O'Malley rides a Democratic wave

On the electoral map, Maryland just got bluer and Gov. Martin O'Malley's future got brighter.

Riding the wave of excitement over Barack Obama's historic presidential bid and voter discontent over the economy, the Democratic Party enlisted more than 225,000 new voters for this election and claimed victories that extended its powerful base.

O'Malley wagered political capital on a slot-machine referendum and won after his Republican predecessor, Robert L. Ehrlich Jr., failed to get a slots plan through the Democrat-controlled legislature.

The electorate approved early voting, a proposal that's widely seen to benefit Democrats. And the party's candidate in the 1st Congressional District, drawn to give an advantage to Republicans, faces a nail-biter that won't be decided until officials count absentee and provisional ballots.

Despite those victories, Democrats face pitfalls ahead. Comptroller Peter Franchot, a Democrat who split from the administration to oppose slots, pledged yesterday to "fight to make sure Maryland taxpayers don't get fleeced if this bad slots plan falls flat." And party leaders on the national and state level must address the economy to ensure they don't face the same backlash Republicans suffered.

"The mood is basically euphoria on the part of the Democrats," said Maryland Senate President Thomas V. Mike Miller, a stalwart in the state Democratic machine. "Now they are going to have to work to keep that sense that they have the ability to govern and move the state and nation forward. And if they don't, we could be in a pickle in two years."

In many ways, O'Malley solidified his position as he faces re-election in 2010. The number of newly registered Democrats this year amounts to roughly twice the number of voters that gave O'Malley his margin of victory over Ehrlich in 2006. While many registered primarily for the presidential race, political operatives hope they stick with the party and give O'Malley a cushion.

Also, his main political opponents, Franchot and Ehrlich, were on the losing side of the statewide ballot proposal to legalize slots at five locations, a proposal for which O'Malley made a public push. Ehrlich also has opposed early voting, the other ballot proposal O'Malley backed.

Yesterday O'Malley appeared to want to move on from slots, an issue that has consumed Annapolis for years: "Now that this pebble has been removed from our shoe of public discourse, the state can "focus on education and affordable college and health care and making our government work again."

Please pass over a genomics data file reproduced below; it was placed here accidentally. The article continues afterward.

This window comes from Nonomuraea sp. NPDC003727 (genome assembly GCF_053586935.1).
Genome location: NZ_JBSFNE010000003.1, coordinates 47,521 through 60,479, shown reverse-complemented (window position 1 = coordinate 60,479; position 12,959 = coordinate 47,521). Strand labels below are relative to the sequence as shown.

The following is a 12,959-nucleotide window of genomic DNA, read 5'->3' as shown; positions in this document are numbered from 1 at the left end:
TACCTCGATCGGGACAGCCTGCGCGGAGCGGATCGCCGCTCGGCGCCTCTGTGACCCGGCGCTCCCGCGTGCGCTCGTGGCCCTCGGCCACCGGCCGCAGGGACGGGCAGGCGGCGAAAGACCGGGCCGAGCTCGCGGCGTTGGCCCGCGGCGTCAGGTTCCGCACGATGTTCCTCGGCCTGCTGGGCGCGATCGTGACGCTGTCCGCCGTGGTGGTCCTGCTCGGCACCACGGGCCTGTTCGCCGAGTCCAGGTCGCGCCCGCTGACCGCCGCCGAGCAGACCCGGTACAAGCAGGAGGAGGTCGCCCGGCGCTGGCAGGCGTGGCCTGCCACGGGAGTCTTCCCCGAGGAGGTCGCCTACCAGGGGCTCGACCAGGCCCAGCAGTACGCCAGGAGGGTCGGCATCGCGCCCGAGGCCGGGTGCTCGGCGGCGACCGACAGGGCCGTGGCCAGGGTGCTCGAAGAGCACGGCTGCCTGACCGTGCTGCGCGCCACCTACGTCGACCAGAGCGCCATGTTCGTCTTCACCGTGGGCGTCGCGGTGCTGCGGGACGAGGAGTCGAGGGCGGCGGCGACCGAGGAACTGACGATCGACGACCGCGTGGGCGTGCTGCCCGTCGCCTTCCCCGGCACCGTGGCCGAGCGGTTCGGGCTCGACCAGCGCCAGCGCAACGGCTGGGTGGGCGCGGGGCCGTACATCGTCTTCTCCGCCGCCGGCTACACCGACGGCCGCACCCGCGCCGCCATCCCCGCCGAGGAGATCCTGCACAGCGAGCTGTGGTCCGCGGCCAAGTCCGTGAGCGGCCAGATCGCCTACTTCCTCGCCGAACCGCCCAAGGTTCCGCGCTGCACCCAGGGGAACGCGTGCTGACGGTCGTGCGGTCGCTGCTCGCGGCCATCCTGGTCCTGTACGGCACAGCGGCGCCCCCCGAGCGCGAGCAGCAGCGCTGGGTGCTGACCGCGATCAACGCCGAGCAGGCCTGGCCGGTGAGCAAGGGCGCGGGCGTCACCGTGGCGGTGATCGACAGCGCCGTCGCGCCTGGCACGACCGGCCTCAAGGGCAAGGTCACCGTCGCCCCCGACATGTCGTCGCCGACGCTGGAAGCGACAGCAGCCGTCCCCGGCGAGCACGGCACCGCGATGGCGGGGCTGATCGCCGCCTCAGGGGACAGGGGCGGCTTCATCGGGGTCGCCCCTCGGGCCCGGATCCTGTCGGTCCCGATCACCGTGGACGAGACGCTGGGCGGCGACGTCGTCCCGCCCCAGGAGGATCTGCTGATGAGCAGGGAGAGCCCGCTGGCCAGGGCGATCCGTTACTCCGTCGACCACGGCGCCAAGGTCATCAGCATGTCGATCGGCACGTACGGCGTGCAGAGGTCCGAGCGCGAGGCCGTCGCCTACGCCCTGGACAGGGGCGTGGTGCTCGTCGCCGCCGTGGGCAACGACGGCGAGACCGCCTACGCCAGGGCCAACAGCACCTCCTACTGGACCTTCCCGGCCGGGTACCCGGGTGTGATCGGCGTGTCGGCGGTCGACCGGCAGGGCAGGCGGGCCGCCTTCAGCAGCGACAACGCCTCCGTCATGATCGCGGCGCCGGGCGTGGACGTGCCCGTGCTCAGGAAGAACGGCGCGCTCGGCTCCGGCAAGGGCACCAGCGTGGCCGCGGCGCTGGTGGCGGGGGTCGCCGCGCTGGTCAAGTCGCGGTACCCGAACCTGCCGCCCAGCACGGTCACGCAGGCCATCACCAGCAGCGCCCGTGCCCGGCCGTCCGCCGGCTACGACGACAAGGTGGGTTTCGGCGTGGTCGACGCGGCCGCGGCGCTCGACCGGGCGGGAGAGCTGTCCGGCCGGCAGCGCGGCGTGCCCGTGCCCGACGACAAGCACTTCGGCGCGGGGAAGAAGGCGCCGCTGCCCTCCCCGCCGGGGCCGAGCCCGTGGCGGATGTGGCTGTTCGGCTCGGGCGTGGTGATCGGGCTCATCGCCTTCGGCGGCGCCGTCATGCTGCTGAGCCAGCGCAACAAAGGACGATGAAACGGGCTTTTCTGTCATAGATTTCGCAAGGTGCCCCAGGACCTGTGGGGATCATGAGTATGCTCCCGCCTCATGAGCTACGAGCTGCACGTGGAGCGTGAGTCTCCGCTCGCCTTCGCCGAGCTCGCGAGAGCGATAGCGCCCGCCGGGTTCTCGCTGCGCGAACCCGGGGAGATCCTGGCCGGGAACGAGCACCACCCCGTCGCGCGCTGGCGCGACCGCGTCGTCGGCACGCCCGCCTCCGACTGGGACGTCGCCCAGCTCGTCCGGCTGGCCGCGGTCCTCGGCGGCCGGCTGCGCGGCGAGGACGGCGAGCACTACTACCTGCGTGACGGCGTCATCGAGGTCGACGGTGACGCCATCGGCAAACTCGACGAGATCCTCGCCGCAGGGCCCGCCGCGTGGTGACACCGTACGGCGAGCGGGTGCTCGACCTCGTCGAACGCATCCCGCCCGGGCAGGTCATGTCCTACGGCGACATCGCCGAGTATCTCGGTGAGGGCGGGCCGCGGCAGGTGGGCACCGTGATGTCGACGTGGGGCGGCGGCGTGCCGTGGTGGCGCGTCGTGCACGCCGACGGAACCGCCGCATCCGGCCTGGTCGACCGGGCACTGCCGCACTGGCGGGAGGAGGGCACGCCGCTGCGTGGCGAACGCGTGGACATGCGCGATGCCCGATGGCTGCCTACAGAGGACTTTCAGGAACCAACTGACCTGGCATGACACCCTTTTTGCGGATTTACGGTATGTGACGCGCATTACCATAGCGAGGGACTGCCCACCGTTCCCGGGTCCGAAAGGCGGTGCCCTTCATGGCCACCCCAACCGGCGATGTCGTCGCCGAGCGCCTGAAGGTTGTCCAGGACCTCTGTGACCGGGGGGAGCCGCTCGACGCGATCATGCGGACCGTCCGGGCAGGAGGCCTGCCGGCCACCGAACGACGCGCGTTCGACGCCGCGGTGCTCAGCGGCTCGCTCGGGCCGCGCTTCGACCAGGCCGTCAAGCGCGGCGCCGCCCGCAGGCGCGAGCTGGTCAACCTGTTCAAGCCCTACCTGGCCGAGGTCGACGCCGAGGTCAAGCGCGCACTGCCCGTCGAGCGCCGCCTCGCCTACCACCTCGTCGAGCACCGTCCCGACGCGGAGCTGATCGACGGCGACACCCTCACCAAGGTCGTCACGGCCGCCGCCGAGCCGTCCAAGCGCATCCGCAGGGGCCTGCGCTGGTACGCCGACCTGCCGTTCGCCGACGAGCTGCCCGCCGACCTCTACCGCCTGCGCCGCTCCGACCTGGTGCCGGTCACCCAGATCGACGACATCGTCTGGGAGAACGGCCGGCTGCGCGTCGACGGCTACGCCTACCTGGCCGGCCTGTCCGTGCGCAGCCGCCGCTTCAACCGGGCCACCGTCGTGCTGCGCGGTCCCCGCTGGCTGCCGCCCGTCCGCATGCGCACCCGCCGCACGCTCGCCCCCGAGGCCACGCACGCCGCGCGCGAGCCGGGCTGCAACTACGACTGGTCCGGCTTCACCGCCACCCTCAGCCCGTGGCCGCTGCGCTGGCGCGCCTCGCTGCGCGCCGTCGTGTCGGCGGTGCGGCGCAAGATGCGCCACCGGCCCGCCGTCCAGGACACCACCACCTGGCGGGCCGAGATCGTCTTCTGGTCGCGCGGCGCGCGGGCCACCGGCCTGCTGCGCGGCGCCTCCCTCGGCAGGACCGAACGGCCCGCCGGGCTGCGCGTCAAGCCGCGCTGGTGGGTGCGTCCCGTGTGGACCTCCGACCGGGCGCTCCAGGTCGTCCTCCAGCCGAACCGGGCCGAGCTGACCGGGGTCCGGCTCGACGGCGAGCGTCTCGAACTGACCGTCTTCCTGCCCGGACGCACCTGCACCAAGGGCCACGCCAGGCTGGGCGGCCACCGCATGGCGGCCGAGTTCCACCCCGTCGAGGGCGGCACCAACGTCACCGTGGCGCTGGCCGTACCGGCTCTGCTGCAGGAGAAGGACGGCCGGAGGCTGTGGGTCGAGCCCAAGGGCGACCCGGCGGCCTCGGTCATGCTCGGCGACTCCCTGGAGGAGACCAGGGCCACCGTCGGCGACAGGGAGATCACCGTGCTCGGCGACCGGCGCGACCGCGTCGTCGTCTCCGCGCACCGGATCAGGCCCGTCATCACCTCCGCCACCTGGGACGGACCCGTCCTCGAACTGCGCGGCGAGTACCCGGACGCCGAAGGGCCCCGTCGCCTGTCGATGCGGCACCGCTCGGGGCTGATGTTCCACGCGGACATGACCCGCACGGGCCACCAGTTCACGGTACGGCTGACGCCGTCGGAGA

Still, the stakes are high for slots to get running smoothly and quickly. To balance the budget in the coming years, O'Malley needs the estimated $600 million in revenue and an economic recovery to bolster tax revenues. Otherwise, he might be forced to make budget cuts or raise taxes.

"It puts O'Malley in an ironic situation because they have over-promised so extensively that it's going to be difficult to deliver even a fraction of that," said Aaron Meisner of grass-roots Stop Slots Maryland. "Think of how this is going to play for people who are gunning for him or the governor's office."

Ehrlich, who returned to law practice but hosts a radio show, has acknowledged that it would be difficult for a Republican to win in Maryland, where they are outnumbered 2-to-1. But he has not ruled out another run. "If there is an opportunity to run and improve Maryland's future, then he would run," spokesman Henry Fawell said. "If not, then he won't."

Ehrlich recently came out against the slots referendum as flawed, and he twice vetoed early voting bills while in office, arguing that it invited fraud and was a ploy to drum up Democratic turnout.

But some Republicans doubted voters would view the slots victory as an Ehrlich loss, and they said the issue splintered Democrats because Franchot wasn't the only opponent in the party. The Maryland Democratic Party didn't take an official stance on the issue because of strong feelings on both sides.

Kevin Igoe, a Republican strategist, said the main driver of his party's chances in 2010 is the national political climate, not the slots vote, which he called nonpartisan. "All you can do is keep your options open and play the hand you're dealt with if you decide to play," Igoe said. "Ehrlich is a smart politician. He's keeping his options open."

One factor that Ehrlich and other Republicans will look at is the U.S. House race between Republican state Sen. Andy Harris and Frank Kratovil, the Democratic state's attorney for Queen Anne's County. It would be a blow to Ehrlich - who endorsed Harris and campaigned extensively with him - for Republicans to lose the seat they have long held.

"If Kratovil could win, that would be the big news for the Democrats," said Harry Basehart, professor emeritus of political science at Salisbury University.

As for Franchot, he has insisted that he doesn't plan to run for governor in the next election, but he often pits himself against O'Malley on issues, raising suspicions among Annapolis insiders that he does have gubernatorial aspirations.

The state's chief tax collector exhibited an independent streak as the frontman in the anti-slots movement, a quality that could appeal to some voters. He also made connections in the African-American community by siding with black churches on the gambling issue and endorsing Obama in the primary before O'Malley did. Initially O'Malley backed Hillary Clinton.

But Franchot also angered many in the Democratic establishment that supports candidates with an extensive get-out-the-vote operation and fundraising apparatus. And O'Malley has made his own inroads with black churches, partly by implementing programs to address rising home foreclosures.

Baltimore Sun reporter Gadi Dechter contributed to this article.